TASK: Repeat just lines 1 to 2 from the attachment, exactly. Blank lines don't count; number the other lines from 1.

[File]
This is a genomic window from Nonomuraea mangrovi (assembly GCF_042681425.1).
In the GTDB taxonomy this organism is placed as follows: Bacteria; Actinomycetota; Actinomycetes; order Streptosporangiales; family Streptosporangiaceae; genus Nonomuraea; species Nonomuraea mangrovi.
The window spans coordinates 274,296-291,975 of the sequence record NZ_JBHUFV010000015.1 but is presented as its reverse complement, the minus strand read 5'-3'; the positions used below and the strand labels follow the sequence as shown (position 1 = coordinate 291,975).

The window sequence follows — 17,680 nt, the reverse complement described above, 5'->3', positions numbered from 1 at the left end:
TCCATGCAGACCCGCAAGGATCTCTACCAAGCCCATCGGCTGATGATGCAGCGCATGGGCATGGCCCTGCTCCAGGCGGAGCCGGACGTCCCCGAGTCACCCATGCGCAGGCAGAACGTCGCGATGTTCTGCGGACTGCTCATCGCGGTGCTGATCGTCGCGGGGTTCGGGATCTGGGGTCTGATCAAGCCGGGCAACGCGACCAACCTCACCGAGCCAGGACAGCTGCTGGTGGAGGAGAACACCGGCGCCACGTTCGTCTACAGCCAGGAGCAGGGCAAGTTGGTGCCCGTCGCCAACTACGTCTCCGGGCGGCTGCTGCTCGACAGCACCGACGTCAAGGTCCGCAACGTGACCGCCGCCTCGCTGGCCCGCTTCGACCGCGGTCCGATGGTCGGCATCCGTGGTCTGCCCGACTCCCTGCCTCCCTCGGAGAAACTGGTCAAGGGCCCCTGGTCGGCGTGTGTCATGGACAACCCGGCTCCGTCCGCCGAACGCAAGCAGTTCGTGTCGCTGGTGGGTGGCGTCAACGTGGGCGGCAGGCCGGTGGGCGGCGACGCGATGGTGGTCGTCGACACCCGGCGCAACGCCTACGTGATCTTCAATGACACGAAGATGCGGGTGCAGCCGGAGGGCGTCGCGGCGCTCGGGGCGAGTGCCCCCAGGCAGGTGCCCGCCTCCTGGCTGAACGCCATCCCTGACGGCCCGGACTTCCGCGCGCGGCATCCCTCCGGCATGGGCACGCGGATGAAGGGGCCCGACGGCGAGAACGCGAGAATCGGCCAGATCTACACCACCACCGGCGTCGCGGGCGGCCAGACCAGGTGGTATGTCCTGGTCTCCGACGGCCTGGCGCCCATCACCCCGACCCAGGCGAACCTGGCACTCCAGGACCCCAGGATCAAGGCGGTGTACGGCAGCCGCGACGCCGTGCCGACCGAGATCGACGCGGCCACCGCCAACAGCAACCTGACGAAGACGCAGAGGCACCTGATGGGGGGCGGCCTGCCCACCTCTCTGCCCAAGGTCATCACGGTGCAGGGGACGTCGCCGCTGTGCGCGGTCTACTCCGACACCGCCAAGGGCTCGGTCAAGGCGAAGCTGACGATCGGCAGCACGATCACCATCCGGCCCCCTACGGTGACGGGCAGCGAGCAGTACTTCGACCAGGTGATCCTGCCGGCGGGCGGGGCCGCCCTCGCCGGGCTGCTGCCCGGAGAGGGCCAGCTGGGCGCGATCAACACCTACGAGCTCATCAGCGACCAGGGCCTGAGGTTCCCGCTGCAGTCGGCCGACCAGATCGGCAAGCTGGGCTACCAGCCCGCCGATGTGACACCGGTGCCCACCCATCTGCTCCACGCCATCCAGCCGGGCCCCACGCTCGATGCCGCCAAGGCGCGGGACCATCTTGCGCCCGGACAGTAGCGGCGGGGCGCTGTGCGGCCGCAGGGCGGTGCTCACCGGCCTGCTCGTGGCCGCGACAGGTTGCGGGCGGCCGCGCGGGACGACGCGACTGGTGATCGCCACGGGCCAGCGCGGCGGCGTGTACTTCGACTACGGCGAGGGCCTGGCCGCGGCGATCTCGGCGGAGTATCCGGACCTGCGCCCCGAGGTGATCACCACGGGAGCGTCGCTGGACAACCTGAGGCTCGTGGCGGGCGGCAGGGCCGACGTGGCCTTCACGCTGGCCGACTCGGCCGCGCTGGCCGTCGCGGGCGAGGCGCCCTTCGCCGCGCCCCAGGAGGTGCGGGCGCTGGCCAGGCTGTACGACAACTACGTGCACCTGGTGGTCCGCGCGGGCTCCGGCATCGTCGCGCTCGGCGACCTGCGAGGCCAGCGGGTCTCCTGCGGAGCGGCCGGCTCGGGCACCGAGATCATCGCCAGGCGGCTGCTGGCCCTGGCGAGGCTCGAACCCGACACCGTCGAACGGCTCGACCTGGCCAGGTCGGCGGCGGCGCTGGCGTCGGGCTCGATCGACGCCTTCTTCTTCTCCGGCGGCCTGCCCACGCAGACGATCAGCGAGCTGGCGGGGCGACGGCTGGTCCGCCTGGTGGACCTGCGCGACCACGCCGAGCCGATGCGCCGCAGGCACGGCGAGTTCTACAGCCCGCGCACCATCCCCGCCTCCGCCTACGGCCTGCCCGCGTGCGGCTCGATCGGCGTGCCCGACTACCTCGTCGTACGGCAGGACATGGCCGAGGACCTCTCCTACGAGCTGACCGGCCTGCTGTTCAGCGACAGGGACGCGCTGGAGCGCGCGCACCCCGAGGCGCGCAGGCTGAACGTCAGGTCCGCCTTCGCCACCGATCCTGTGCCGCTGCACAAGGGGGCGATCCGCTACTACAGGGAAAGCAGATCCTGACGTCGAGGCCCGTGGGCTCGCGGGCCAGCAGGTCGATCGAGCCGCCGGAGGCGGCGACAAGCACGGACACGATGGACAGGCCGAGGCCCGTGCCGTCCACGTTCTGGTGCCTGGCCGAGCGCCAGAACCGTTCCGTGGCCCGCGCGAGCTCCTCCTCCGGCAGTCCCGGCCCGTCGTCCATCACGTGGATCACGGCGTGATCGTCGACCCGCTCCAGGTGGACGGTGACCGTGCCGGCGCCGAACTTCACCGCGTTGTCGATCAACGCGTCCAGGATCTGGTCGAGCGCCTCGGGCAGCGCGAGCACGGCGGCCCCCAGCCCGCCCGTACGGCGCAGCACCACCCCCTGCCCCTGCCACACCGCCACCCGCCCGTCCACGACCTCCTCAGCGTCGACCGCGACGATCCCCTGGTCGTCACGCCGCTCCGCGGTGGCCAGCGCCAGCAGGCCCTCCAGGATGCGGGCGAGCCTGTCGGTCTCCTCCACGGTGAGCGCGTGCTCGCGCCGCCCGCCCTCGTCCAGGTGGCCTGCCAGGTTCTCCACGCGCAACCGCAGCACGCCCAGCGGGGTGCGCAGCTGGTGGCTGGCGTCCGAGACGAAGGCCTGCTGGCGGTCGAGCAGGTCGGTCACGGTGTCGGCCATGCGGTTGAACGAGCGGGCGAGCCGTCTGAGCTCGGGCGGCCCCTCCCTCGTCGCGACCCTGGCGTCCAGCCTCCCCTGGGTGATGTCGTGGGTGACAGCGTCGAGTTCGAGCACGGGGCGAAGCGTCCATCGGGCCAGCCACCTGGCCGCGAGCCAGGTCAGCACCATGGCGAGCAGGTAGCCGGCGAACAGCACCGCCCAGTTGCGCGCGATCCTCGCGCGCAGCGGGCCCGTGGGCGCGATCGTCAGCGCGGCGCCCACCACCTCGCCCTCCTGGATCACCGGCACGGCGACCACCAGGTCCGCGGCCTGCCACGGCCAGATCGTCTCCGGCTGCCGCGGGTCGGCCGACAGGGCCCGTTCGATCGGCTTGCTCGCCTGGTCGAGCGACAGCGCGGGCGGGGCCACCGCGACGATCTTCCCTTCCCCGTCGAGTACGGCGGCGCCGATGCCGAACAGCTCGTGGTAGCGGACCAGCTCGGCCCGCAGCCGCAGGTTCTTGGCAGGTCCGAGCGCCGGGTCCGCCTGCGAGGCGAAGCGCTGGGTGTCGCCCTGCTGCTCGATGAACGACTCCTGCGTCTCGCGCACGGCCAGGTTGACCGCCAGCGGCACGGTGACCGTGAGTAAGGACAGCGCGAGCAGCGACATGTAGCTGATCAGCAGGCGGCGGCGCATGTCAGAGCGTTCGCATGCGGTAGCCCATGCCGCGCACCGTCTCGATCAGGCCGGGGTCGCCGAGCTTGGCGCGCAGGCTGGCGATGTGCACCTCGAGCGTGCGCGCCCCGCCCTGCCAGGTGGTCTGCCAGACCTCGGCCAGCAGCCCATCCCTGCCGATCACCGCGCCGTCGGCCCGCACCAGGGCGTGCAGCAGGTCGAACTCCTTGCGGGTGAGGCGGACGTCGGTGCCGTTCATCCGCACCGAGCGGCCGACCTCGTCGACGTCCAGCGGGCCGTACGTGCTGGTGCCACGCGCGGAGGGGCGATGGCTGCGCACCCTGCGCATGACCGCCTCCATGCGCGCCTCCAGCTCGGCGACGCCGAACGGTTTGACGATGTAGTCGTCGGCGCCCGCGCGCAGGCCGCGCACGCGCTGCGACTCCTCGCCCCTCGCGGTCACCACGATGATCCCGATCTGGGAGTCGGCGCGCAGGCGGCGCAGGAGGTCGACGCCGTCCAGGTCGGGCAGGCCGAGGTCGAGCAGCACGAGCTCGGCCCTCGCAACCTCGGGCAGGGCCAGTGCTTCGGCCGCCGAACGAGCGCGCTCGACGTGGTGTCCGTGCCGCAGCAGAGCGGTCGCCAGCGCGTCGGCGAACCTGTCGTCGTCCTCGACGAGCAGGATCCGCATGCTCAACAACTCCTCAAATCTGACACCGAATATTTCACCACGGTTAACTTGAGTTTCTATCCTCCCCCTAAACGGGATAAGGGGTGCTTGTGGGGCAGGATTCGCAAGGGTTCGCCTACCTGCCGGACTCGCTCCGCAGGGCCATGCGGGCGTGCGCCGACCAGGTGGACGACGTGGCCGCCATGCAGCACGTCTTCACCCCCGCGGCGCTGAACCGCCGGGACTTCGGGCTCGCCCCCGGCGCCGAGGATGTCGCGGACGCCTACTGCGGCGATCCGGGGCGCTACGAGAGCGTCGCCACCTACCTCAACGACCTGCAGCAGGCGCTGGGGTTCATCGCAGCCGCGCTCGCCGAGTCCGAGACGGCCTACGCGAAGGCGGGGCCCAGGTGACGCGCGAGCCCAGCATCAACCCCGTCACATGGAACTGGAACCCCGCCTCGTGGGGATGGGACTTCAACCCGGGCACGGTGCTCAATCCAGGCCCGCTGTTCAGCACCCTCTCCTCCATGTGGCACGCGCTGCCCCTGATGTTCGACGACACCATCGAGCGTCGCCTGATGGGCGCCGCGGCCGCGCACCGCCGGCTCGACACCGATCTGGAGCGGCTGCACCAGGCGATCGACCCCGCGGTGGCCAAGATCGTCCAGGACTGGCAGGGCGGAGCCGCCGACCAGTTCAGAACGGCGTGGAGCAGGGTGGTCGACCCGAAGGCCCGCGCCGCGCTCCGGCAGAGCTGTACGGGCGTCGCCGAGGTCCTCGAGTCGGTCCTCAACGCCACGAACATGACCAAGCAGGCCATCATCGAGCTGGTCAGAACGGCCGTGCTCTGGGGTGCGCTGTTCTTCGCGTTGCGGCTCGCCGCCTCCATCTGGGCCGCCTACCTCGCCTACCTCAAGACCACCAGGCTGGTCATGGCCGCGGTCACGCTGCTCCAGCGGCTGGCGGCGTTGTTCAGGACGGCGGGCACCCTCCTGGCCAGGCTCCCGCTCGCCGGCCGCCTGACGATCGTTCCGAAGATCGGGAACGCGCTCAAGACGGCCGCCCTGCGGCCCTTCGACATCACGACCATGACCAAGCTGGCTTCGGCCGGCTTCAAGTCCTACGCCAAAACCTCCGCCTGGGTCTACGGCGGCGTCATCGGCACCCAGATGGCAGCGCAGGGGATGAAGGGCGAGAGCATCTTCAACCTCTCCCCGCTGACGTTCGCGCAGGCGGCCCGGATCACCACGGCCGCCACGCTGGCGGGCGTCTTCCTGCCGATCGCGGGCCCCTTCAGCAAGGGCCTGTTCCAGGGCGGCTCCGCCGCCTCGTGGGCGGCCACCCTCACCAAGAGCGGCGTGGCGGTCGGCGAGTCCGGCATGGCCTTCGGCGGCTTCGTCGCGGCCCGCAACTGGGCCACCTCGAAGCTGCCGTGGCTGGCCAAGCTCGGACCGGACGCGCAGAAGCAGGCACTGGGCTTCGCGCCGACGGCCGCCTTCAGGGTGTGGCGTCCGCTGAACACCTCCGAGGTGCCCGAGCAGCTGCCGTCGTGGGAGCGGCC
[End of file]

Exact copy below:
This is a genomic window from Nonomuraea mangrovi (assembly GCF_042681425.1).
In the GTDB taxonomy this organism is placed as follows: Bacteria; Actinomycetota; Actinomycetes; order Streptosporangiales; family Streptosporangiaceae; genus Nonomuraea; species Nonomuraea mangrovi.